77% of students pay particular attention in choosing a password, compared to 86% of adults, which also choose more complex combinations. Women are less attentive than men. While married (89%) create more secure passwords of singles (77%). Recklessness or simple recklessness behind the behavior of young people, that on-line are less cautious than adults in the selection of personal passwords. The fact that adults are able to better protect themselves on the Net than the so-called digital natives. They may cause some surprise results of a new Harris Interactive research for ESET NOD32, one of the largest producers of software for information security.
The research, conducted on a sample of more than 2,000 over18 Americans, in fact, revealed that 77% of students pay particular attention to the password choice compared to 86% of employees, professionals and retirees. It is unclear, however, if these percentages are due to an unscrupulous behavior, rather than to a lack of awareness of the threats or simply 'stress from too many passwords'.
To the question "Do you use the same password for different personal account online?" 46% of respondents answered in the affirmative and, once again, the group most likely to do that is aged between 18 and 34 years (49%), against that of those over 55 (43%). Gender differences also emerge: the majority of those who choose a single password for multiple accounts are women, especially in the group between 18-34 (56%) than that of the over 55 (35%). It turns out however that prudence increases when it comes to PIN. Respondents were asked if they used it often PIN for example both for mobile and for the ATM. Overall, less than one in 10 (8%) use the same PIN for both cash withdrawals and for the voice of the phone box. But again, the most likely to adopt this risky practice is young people between 18 and 34 years (12%), compared to over 55 (only 3%). It is interesting to note that this time, in both bandsmaster data, the less cautious are men, exactly 13% in the first and 2% in the second.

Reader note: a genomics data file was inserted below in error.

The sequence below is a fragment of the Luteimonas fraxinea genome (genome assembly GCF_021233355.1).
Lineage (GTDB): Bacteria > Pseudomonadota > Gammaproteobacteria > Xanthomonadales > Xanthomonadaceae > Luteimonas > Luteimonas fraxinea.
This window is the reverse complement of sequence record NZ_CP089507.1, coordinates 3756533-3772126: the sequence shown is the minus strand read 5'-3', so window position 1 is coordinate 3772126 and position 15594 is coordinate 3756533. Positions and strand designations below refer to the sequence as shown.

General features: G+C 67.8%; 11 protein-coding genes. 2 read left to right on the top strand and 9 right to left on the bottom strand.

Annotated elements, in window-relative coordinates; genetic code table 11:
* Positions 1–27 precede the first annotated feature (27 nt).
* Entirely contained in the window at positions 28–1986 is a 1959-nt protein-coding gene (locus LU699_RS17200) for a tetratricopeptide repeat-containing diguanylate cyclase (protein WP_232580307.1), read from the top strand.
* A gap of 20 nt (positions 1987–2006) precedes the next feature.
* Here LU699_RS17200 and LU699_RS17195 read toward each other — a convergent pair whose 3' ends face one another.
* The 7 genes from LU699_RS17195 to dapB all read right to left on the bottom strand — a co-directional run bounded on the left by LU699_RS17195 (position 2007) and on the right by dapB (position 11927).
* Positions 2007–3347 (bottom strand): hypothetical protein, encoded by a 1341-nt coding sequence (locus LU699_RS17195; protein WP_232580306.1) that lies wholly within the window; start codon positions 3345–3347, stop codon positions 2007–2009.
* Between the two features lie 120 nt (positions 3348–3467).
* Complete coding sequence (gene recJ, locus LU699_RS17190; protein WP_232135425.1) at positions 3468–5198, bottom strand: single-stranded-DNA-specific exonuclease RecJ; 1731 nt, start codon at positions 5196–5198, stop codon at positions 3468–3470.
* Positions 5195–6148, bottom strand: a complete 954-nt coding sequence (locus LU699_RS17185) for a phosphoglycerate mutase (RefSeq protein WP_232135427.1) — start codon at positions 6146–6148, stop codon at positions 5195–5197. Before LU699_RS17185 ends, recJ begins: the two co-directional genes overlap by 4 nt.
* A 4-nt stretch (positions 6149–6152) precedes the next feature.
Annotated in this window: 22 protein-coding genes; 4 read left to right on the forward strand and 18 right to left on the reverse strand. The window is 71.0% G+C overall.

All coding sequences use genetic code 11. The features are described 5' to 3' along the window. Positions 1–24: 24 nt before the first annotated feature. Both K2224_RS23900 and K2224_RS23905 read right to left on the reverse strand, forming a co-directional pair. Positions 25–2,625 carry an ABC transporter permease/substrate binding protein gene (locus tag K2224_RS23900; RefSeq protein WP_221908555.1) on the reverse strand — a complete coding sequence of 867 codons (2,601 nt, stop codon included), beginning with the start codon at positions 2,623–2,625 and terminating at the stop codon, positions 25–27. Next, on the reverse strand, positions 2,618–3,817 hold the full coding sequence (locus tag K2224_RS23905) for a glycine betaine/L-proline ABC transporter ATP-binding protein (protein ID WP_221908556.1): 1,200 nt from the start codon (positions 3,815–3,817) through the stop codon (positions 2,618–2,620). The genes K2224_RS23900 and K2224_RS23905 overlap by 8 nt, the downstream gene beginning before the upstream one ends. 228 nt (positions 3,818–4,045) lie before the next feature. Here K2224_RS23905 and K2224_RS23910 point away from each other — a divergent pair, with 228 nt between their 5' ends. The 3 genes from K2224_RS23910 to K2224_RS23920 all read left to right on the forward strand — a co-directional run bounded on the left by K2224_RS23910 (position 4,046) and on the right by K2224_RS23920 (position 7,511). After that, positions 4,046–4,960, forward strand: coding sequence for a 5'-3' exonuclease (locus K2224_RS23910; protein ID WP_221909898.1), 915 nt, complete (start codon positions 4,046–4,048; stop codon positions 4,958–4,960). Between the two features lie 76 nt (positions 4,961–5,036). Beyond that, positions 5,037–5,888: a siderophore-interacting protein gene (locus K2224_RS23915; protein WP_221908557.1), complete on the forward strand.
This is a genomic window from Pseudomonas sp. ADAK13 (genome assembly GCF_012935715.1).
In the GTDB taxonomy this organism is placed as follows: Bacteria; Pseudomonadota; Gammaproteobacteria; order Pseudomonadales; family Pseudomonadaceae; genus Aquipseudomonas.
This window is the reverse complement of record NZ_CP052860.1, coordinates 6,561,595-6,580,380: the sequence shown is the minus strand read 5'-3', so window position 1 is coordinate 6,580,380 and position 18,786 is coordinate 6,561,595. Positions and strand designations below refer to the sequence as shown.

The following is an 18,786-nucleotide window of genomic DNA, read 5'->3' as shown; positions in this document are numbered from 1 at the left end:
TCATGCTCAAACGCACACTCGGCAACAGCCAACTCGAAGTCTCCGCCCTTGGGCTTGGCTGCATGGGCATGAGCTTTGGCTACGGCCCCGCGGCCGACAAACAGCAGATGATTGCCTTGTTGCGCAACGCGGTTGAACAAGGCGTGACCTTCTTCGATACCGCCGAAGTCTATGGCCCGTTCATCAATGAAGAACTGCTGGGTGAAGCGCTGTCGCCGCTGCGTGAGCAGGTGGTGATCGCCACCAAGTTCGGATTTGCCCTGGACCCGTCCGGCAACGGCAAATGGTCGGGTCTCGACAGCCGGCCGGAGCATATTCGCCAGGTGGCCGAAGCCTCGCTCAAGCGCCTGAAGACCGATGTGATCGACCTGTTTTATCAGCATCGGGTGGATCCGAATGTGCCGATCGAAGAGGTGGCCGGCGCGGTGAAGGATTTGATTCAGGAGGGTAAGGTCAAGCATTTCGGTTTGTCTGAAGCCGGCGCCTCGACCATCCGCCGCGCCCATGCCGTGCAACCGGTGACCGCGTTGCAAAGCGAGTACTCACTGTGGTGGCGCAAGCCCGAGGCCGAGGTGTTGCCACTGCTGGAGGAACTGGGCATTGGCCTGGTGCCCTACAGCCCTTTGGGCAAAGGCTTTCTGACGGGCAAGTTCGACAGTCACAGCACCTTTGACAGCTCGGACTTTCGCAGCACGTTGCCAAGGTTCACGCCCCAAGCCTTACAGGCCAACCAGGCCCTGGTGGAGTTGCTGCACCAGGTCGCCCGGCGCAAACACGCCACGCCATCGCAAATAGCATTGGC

More generally, research shows that 84% of respondents use complex combinations of numbers, letters and symbols for the password selection for the network: an unexpected percentage when you consider the number of password theft over the past 12 months, such as that of thousands account Yahoo! last July. But again are those over 55 the most likely to develop a strong password (89%), compared to young people between the ages of 18:34 (77%).
Other interesting research results Harris Intercative for ESET NOD32 concern the socio-economic differences: the married (89%), for example, create more secure passwords of singles (77%), the same is true for high-income workers (88% ) than those with the lowest income (79%). Even the size of the dwelling shows a correlation with the degree of security of the choices: 87% of homes with more than two occupants creating strong passwords, while the percentage drops to 75 if the house is occupied by one person . Graduates ultimately are the most likely to use the same PIN on different devices (10%), as well as the same password for many of their personal online accounts (52%), compared to graduates or lower level of education that often make the same choice about password.
"In an increasingly interconnected digital eco-system, from the social media accounts to banking, access to different devices such as desktop, lap-top, smartphones and tablets, the password remains, even today, the frontier of computer security and the protection of privacy. You then need to choose it more carefully. " This is the warning of experts on computer security of ESET NOD32. Especially for young digital natives.